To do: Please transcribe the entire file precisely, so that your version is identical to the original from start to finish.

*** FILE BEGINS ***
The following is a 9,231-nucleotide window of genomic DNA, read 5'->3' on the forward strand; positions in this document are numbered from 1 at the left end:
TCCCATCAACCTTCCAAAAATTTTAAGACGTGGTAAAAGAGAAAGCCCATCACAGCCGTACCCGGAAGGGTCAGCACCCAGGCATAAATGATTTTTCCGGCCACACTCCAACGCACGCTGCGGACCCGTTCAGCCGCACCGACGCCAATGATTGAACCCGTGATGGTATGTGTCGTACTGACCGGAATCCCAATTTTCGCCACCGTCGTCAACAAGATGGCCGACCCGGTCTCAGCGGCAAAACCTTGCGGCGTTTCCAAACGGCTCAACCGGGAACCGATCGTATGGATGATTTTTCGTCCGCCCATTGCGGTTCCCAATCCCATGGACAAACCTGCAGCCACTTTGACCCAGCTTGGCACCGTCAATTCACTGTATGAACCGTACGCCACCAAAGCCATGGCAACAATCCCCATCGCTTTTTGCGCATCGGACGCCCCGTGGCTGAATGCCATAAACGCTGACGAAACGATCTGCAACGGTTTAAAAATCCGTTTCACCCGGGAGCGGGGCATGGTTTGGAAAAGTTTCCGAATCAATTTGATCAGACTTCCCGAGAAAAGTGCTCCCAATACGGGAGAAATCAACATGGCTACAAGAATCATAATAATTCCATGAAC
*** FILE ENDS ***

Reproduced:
The following is a 9,231-nucleotide window of genomic DNA, read 5'->3' on the forward strand; positions in this document are numbered from 1 at the left end:
TCCCATCAACCTTCCAAAAATTTTAAGACGTGGTAAAAGAGAAAGCCCATCACAGCCGTACCCGGAAGGGTCAGCACCCAGGCATAAATGATTTTTCCGGCCACACTCCAACGCACGCTGCGGACCCGTTCAGCCGCACCGACGCCAATGATTGAACCCGTGATGGTATGTGTCGTACTGACCGGAATCCCAATTTTCGCCACCGTCGTCAACAAGATGGCCGACCCGGTCTCAGCGGCAAAACCTTGCGGCGTTTCCAAACGGCTCAACCGGGAACCGATCGTATGGATGATTTTTCGTCCGCCCATTGCGGTTCCCAATCCCATGGACAAACCTGCAGCCACTTTGACCCAGCTTGGCACCGTCAATTCACTGTATGAACCGTACGCCACCAAAGCCATGGCAACAATCCCCATCGCTTTTTGCGCATCGGACGCCCCGTGGCTGAATGCCATAAACGCTGACGAAACGATCTGCAACGGTTTAAAAATCCGTTTCACCCGGGAGCGGGGCATGGTTTGGAAAAGTTTCCGAATCAATTTGATCAGACTTCCCGAGAAAAGTGCTCCCAATACGGGAGAAATCAACATGGCTACAAGAATCATAATAATTCCATGAAC